Tea Party Express chairman to Congress: 'Make the hard decisions'

Tea Party Express's Amy Kremer, at a Monitor breakfast on April 5, discussed the wisdom of endorsing candidates and whether to target House Speaker John Boehner for defeat in 2012.

By , Staff writer

Tea party leader Amy Kremer is chairwoman of the Tea Party Express. She left the real estate and airline industries to enter politics in 2009, helping to found the Atlanta Tea Party. She went on to found Tea Party Patriots, left it amid a dispute, and then joined Tea Party Express. She was the guest speaker at the April 5 Monitor breakfast in Washington.

Her favorite presidential candidate for 2012:

"I am asked that question every single day, and honestly I have remained completely neutral.... We have to, because of our partnership with CNN for the first-ever tea party presidential debate" tentatively slated for sometime Labor Day week.

Recommended: How much do you know about the Tea Party? A quiz.

The idea of a third-party effort in the 2012 presidential election:

"We have two very viable parties – the Republican Party and the Democratic Party – and we need to work from within to change those parties. And we don't need to form a third party, because all you are going to do is split the vote."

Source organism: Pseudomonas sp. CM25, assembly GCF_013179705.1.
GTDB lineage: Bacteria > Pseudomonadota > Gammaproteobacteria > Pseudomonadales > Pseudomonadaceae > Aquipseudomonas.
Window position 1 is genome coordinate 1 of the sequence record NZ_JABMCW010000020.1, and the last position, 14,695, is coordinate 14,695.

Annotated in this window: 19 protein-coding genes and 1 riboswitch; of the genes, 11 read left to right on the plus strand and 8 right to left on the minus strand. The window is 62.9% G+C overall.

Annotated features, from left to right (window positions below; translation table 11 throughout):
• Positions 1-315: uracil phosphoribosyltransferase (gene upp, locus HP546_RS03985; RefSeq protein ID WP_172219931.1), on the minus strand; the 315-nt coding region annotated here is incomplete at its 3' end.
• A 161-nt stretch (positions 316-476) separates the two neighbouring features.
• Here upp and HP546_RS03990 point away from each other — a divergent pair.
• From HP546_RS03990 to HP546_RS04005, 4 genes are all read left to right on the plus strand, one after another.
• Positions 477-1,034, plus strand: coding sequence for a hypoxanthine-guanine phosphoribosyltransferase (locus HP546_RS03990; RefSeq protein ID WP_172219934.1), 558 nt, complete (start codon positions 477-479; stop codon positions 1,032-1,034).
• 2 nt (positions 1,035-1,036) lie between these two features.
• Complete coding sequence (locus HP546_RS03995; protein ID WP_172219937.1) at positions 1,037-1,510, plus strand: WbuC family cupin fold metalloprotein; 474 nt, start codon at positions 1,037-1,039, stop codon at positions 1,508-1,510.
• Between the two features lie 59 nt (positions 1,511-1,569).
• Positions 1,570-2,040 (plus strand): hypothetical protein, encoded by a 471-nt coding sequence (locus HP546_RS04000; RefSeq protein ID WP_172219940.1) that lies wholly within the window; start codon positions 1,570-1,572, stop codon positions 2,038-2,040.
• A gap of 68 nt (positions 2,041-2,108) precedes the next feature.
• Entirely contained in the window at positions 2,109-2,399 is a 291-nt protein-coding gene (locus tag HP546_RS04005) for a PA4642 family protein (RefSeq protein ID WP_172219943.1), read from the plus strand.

The wisdom of the Tea Party Express strategy of endorsing candidates:

"We can have rallies 'til the end of time, but you are standing on the sidelines having a rally. And while it does attract people to the movement, the way to effect the change is to engage in political activity…."

Critics who say the Republican Party is captive to extremists from the tea party:

"My response to that is I don't think there is anything extreme about balancing our budget. It is that simple."

Polls showing the tea party movement is losing popular support:

"Actually, I believe that this movement is growing. And while that opinion poll may reflect that it is waning, actually I find that people are still becoming engaged and wanting for Washington to get our budget crisis under control."

Second thoughts on candidates who lost in 2010 despite having an endorsement from Tea Party Express, such as Christine O'Donnell in the US Senate race in Delaware:

"It is amazing what we were able to accomplish in 2010 with no game plan or footprint ... [and] some of these candidates didn't have the resources that they needed. We need to get behind good solid candidates that have the resources that are viable going into 2012.... We don't regret any of our decisions of the candidates that we supported in 2010 whatsoever."

The call by some tea party leaders to defeat House Speaker John Boehner of Ohio and majority leader Eric Cantor of Virginia in the 2012 primary elections:

"There are many different groups in this movement and not any [one] group speaks for the entire movement.... At this point, we are only looking at ... potential candidates for the Senate and our Senate targets ... [which are] Sen. Olympia Snowe from Maine, Sen. Dick Lugar from Indiana, Sen. Debbie Stabenow from Michigan, and Sen. Ben Nelson from Nebraska."

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